Having no or very little love for yourself can be quite dangerous when you’re dating new people because you might find yourself making compromises that can affect your happiness.
People with low self-esteem will often feel afraid to express what they truly want from life, and from a relationship. They might even find themselves doing things that they don’t really want to do, or letting go of their own goals and ambitions in order to follow their partner’s.
Many people who don’t have much self-love will also accept mistreatment through fear of being rejected and being on their own. They might worry that no one else will love or want them – so they go to great lengths to stay with a person who doesn’t treat them in the way that they deserve.
If you think that you need to work on boosting your self-esteem before building a relationship with a romantic partner, then practise being good to yourself. This can include doing things like making time to exercise, eating healthy meals, or reflecting on something positive about yourself first thing every morning.
Our article, 16 ways to improve your confidence and self-esteem, has plenty of ways that you can practise being kinder to yourself. When you’re able to unapologetically be yourself, you’ll often find new depths in your relationships, and feel much happier as a result.
5. What worked well, and not so well, in past relationships?
One way to check if you’re ready to start a new relationship with someone new is to spend some time reflecting on past relationships. What went well and what didn’t go so well?
If your previous relationship broke down because you realised that you didn’t have enough in common, or you weren’t communicating effectively, then it’s important to make sure that these same issues don’t come into play in your next relationship.
If you struggled to open up to your partner, it’s worth spending some time thinking about why that was, and how you can work on it. Some people find coaching or counselling to be a helpful tool for this.
Or, if there were particular things that you wished you had in common with your partner but didn’t – such as a love of animals, cycling, or literature – it’s best to find these things out about any potential partners early on so that you can make sure that you’re as compatible as possible.
Spending time going over past relationships might not be something that always feels particularly comfortable, but it can be extremely beneficial in helping you to have an even better relationship in the future. Try noting down on paper what you’d love a potential relationship to look like. This can help to give you more clarity about what you really want while determining your non-negotiables.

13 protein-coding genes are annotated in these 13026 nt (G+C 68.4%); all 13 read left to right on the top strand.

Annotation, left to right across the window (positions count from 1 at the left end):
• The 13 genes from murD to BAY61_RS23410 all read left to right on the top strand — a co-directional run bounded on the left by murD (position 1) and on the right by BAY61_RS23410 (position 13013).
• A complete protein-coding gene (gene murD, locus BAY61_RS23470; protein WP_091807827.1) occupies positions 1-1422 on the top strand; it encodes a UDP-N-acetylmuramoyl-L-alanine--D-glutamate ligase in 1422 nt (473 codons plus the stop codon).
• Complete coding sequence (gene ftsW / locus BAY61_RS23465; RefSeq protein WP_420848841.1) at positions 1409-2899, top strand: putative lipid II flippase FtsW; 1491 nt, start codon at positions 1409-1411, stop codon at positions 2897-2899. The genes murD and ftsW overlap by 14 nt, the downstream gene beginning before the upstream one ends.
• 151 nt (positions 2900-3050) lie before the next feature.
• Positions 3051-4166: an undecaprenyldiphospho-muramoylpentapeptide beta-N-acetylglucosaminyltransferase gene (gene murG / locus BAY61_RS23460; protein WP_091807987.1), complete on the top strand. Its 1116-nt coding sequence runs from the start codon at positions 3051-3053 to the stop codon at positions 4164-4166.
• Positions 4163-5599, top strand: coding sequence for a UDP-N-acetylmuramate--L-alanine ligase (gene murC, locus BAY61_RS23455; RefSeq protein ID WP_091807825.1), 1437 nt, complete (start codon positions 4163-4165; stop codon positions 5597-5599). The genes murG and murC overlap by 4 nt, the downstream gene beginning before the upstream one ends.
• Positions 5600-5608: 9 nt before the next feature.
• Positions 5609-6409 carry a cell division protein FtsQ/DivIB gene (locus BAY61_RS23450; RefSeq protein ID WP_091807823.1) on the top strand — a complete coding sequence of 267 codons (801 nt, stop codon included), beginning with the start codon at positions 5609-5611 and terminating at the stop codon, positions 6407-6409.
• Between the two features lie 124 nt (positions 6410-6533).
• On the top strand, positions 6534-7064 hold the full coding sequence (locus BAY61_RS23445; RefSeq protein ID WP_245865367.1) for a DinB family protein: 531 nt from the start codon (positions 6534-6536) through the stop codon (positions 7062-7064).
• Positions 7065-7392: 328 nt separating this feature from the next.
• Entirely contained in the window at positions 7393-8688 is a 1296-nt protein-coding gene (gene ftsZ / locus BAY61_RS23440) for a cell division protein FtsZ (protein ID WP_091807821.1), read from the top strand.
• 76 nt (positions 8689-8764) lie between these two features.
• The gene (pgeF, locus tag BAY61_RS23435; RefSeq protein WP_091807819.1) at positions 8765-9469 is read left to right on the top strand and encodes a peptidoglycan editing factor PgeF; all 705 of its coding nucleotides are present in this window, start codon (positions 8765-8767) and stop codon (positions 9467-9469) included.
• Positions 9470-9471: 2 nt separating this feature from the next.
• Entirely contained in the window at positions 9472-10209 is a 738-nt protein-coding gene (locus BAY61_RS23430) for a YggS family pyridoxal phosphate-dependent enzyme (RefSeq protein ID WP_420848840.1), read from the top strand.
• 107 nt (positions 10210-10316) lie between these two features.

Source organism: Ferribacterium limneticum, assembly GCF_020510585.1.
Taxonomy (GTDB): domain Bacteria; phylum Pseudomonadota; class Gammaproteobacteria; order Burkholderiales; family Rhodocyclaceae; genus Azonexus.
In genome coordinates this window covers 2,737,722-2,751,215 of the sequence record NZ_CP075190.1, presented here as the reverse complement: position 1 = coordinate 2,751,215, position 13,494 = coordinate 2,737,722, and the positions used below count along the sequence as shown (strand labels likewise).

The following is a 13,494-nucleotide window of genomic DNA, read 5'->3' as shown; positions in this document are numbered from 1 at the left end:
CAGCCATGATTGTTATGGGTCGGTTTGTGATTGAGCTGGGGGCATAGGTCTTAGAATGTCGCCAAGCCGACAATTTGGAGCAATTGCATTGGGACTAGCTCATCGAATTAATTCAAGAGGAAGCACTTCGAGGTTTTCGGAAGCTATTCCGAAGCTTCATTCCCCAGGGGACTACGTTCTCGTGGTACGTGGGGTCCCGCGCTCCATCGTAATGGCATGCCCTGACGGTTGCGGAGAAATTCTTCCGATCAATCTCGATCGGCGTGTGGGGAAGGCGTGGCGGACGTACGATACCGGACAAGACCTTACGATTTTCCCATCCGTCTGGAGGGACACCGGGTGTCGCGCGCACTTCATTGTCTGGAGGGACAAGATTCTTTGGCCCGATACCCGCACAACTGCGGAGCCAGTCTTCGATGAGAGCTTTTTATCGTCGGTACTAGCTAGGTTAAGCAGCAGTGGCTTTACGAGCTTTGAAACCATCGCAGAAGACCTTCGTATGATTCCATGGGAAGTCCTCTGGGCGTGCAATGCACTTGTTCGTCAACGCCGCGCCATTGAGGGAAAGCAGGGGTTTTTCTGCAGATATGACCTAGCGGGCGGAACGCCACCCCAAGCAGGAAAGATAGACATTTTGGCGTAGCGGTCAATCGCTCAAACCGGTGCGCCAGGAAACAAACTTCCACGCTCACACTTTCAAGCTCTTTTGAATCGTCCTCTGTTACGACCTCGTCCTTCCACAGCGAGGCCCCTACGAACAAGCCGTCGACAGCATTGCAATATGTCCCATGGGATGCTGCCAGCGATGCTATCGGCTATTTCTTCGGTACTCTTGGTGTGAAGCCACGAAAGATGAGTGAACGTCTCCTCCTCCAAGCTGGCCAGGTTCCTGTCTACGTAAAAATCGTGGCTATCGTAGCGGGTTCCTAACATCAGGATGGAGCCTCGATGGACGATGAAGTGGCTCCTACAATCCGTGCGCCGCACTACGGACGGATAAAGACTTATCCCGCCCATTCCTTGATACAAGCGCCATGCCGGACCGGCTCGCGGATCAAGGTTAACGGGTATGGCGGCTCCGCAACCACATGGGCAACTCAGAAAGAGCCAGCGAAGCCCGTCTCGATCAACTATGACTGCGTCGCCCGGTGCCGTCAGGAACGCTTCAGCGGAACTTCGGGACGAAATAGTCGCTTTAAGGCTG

6. Are my boundaries healthy?
Once you start dating, and you find someone who seems like a great match for you, it’s easy to get swept up in the romance of it all.
While there are few better feelings than falling in love or spending time with someone you really like, it’s a good idea to make sure that you have strong boundaries in place before you utter that first hello.
Boundaries are crucial for maintaining a strong sense of self and avoiding accommodating, compromising, or pleasing someone to the point where you don’t remember who you are, what you’re about, or what you stand for. Having healthy boundaries generally means not taking responsibility for the actions or emotions of others, which can sometimes be easier said than done.
Examples of some clear boundaries that you can set before you even consider going on that first date are…
- Knowing when to say no to something that you’re uncomfortable with.
- Respecting your own morals and values, and accepting/being comfortable with the idea that they might not match everyone else’s.
- Having your own ambitions, goals, and passions.
- Being comfortable with your own company, and having your own things that you do – for example, hobbies and spending time with friends.
- Not giving up things that you love doing for someone you’re dating/in a relationship with.
Your own personal boundaries might be different, but it’s important to establish them before you invite a romantic partner into your life. This will help you to feel empowered during the dating process and in the early stages of a new relationship (and beyond).
It can also help to prevent you from feeling like you’re at the mercy of someone else and that their happiness or wellbeing is somehow your responsibility, and vice versa.
7. Am I happy?